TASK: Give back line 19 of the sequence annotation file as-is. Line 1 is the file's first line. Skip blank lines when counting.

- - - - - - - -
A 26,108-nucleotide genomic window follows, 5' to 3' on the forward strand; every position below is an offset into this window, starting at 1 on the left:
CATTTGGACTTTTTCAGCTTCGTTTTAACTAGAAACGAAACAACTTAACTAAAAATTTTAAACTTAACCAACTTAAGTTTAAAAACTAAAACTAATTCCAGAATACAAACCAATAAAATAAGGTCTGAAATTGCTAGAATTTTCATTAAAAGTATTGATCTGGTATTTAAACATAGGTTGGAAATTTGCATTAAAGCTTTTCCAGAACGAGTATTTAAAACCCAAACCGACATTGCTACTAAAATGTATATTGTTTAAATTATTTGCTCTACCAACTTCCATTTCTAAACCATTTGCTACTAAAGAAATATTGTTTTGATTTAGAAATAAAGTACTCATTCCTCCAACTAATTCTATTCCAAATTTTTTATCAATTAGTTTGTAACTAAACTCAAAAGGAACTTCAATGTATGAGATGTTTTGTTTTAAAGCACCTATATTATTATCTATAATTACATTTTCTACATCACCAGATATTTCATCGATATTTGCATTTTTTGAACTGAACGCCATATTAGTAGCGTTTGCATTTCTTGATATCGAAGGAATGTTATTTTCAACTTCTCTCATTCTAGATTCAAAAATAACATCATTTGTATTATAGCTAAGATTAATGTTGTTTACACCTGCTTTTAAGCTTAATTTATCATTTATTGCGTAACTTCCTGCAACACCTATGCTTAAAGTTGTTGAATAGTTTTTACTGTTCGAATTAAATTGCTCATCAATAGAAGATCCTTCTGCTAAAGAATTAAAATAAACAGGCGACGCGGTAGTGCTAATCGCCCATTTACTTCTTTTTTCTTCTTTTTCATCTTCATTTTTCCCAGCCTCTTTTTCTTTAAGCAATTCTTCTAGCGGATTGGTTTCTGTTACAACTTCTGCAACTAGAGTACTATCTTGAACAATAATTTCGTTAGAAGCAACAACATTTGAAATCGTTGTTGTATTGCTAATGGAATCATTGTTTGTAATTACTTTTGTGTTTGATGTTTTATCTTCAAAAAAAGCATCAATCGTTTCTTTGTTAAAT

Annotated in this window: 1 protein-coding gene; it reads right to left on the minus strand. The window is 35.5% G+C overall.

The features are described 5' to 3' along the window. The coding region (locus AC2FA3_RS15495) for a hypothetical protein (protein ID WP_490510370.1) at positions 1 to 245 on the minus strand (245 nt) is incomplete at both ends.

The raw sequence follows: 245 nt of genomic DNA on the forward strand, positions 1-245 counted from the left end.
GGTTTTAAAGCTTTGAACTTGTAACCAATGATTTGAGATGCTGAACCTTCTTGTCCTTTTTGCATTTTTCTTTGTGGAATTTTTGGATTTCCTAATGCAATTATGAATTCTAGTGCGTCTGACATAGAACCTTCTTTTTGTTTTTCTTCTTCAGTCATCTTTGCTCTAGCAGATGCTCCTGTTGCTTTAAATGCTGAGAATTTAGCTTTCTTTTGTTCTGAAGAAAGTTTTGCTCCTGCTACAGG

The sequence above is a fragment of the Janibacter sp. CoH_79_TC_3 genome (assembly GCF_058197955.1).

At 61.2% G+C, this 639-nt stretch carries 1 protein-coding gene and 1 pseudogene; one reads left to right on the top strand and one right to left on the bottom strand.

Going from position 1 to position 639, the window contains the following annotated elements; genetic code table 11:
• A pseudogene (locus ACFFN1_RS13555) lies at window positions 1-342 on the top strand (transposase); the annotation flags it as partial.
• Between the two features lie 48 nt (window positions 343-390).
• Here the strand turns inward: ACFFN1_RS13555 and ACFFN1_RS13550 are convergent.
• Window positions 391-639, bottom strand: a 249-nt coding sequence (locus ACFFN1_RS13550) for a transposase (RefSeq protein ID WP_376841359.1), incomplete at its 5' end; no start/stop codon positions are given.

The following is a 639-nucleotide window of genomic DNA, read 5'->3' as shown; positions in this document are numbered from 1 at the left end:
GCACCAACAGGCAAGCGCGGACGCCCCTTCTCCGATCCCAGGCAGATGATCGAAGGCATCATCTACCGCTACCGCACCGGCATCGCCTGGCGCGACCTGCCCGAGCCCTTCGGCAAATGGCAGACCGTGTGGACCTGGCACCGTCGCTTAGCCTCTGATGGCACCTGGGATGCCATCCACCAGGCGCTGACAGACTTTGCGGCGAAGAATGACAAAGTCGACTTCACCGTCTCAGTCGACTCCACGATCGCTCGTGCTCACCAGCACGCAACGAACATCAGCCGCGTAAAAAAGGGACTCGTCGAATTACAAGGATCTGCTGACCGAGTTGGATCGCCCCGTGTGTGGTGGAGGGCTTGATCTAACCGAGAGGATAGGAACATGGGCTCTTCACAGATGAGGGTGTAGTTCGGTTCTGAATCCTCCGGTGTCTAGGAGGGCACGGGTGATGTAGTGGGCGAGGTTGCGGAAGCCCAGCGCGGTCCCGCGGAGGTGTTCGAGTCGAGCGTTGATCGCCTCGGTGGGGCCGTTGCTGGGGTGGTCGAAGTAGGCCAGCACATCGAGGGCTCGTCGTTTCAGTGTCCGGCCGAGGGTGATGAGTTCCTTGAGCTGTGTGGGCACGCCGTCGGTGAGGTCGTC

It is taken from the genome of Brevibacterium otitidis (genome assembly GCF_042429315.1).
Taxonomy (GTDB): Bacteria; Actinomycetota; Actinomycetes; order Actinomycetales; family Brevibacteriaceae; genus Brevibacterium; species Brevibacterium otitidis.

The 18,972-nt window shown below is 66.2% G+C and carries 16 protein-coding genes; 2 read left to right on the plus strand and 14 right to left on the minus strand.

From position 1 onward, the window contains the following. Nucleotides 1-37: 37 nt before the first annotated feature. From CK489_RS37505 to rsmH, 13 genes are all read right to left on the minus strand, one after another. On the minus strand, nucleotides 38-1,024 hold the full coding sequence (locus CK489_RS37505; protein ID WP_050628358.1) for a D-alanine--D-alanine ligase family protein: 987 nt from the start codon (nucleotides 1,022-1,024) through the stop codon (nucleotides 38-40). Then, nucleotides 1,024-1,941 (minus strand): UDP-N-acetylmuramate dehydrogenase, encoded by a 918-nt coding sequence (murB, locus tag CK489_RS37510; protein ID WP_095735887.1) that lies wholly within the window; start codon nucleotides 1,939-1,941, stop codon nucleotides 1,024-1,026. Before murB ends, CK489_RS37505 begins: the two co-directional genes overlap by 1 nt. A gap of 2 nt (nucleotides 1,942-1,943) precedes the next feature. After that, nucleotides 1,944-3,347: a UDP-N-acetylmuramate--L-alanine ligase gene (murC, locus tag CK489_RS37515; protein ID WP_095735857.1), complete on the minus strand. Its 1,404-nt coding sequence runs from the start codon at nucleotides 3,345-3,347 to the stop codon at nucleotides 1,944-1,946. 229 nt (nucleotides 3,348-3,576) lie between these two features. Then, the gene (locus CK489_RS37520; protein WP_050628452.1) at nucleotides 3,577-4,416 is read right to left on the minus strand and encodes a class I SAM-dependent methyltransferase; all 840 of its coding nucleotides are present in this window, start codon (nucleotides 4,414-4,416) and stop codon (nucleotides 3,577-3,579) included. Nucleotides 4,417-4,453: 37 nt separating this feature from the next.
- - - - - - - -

From position 1 onward, the window contains the following. Nucleotides 1-37: 37 nt before the first annotated feature. From CK489_RS37505 to rsmH, 13 genes are all read right to left on the minus strand, one after another. On the minus strand, nucleotides 38-1,024 hold the full coding sequence (locus CK489_RS37505; protein ID WP_050628358.1) for a D-alanine--D-alanine ligase family protein: 987 nt from the start codon (nucleotides 1,022-1,024) through the stop codon (nucleotides 38-40). Then, nucleotides 1,024-1,941 (minus strand): UDP-N-acetylmuramate dehydrogenase, encoded by a 918-nt coding sequence (murB, locus tag CK489_RS37510; protein ID WP_095735887.1) that lies wholly within the window; start codon nucleotides 1,939-1,941, stop codon nucleotides 1,024-1,026. Before murB ends, CK489_RS37505 begins: the two co-directional genes overlap by 1 nt. A gap of 2 nt (nucleotides 1,942-1,943) precedes the next feature. After that, nucleotides 1,944-3,347: a UDP-N-acetylmuramate--L-alanine ligase gene (murC, locus tag CK489_RS37515; protein ID WP_095735857.1), complete on the minus strand. Its 1,404-nt coding sequence runs from the start codon at nucleotides 3,345-3,347 to the stop codon at nucleotides 1,944-1,946. 229 nt (nucleotides 3,348-3,576) lie between these two features. Then, the gene (locus CK489_RS37520; protein WP_050628452.1) at nucleotides 3,577-4,416 is read right to left on the minus strand and encodes a class I SAM-dependent methyltransferase; all 840 of its coding nucleotides are present in this window, start codon (nucleotides 4,414-4,416) and stop codon (nucleotides 3,577-3,579) included. Nucleotides 4,417-4,453: 37 nt separating this feature from the next.